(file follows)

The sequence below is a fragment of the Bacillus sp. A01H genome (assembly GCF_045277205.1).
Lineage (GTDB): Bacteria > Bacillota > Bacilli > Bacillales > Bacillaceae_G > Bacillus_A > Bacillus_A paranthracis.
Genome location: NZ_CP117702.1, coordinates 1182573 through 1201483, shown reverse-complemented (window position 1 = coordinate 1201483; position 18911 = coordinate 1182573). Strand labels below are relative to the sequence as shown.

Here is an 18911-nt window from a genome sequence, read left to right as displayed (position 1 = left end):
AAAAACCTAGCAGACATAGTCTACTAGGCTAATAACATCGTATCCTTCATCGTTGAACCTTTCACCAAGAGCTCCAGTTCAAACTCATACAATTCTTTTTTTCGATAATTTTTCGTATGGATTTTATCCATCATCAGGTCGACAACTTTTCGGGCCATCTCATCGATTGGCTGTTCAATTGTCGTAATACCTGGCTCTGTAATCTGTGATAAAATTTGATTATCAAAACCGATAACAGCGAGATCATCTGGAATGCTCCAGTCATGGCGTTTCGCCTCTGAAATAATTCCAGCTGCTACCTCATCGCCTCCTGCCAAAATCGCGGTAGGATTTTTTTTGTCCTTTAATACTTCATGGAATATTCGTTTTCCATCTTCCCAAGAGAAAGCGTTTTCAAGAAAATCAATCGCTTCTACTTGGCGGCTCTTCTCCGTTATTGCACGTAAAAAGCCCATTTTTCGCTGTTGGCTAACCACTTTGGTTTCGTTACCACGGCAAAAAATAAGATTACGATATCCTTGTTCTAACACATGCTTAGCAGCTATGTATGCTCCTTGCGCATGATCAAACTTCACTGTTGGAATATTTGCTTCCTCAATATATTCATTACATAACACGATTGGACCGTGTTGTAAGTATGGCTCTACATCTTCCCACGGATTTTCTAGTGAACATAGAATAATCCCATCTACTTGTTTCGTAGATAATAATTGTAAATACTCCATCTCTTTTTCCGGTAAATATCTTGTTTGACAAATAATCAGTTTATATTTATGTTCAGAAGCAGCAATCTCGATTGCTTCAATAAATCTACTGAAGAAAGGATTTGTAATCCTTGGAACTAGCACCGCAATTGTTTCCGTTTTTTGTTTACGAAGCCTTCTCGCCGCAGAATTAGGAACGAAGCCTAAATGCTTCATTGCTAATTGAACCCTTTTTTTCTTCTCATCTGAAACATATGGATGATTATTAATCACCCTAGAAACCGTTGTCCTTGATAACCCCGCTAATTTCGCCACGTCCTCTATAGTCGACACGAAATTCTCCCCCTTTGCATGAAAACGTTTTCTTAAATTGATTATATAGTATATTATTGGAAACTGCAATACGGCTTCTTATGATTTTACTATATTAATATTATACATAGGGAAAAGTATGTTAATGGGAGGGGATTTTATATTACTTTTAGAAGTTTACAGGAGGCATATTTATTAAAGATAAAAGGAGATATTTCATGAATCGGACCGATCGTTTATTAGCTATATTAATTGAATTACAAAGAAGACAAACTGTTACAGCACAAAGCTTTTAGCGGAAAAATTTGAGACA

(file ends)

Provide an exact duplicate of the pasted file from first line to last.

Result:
The sequence below is a fragment of the Bacillus sp. A01H genome (assembly GCF_045277205.1).
Lineage (GTDB): Bacteria > Bacillota > Bacilli > Bacillales > Bacillaceae_G > Bacillus_A > Bacillus_A paranthracis.
Genome location: NZ_CP117702.1, coordinates 1182573 through 1201483, shown reverse-complemented (window position 1 = coordinate 1201483; position 18911 = coordinate 1182573). Strand labels below are relative to the sequence as shown.

Here is an 18911-nt window from a genome sequence, read left to right as displayed (position 1 = left end):
AAAAACCTAGCAGACATAGTCTACTAGGCTAATAACATCGTATCCTTCATCGTTGAACCTTTCACCAAGAGCTCCAGTTCAAACTCATACAATTCTTTTTTTCGATAATTTTTCGTATGGATTTTATCCATCATCAGGTCGACAACTTTTCGGGCCATCTCATCGATTGGCTGTTCAATTGTCGTAATACCTGGCTCTGTAATCTGTGATAAAATTTGATTATCAAAACCGATAACAGCGAGATCATCTGGAATGCTCCAGTCATGGCGTTTCGCCTCTGAAATAATTCCAGCTGCTACCTCATCGCCTCCTGCCAAAATCGCGGTAGGATTTTTTTTGTCCTTTAATACTTCATGGAATATTCGTTTTCCATCTTCCCAAGAGAAAGCGTTTTCAAGAAAATCAATCGCTTCTACTTGGCGGCTCTTCTCCGTTATTGCACGTAAAAAGCCCATTTTTCGCTGTTGGCTAACCACTTTGGTTTCGTTACCACGGCAAAAAATAAGATTACGATATCCTTGTTCTAACACATGCTTAGCAGCTATGTATGCTCCTTGCGCATGATCAAACTTCACTGTTGGAATATTTGCTTCCTCAATATATTCATTACATAACACGATTGGACCGTGTTGTAAGTATGGCTCTACATCTTCCCACGGATTTTCTAGTGAACATAGAATAATCCCATCTACTTGTTTCGTAGATAATAATTGTAAATACTCCATCTCTTTTTCCGGTAAATATCTTGTTTGACAAATAATCAGTTTATATTTATGTTCAGAAGCAGCAATCTCGATTGCTTCAATAAATCTACTGAAGAAAGGATTTGTAATCCTTGGAACTAGCACCGCAATTGTTTCCGTTTTTTGTTTACGAAGCCTTCTCGCCGCAGAATTAGGAACGAAGCCTAAATGCTTCATTGCTAATTGAACCCTTTTTTTCTTCTCATCTGAAACATATGGATGATTATTAATCACCCTAGAAACCGTTGTCCTTGATAACCCCGCTAATTTCGCCACGTCCTCTATAGTCGACACGAAATTCTCCCCCTTTGCATGAAAACGTTTTCTTAAATTGATTATATAGTATATTATTGGAAACTGCAATACGGCTTCTTATGATTTTACTATATTAATATTATACATAGGGAAAAGTATGTTAATGGGAGGGGATTTTATATTACTTTTAGAAGTTTACAGGAGGCATATTTATTAAAGATAAAAGGAGATATTTCATGAATCGGACCGATCGTTTATTAGCTATATTAATTGAATTACAAAGAAGACAAACTGTTACAGCACAAAGCTTTTAGCGGAAAAATTTGAGACA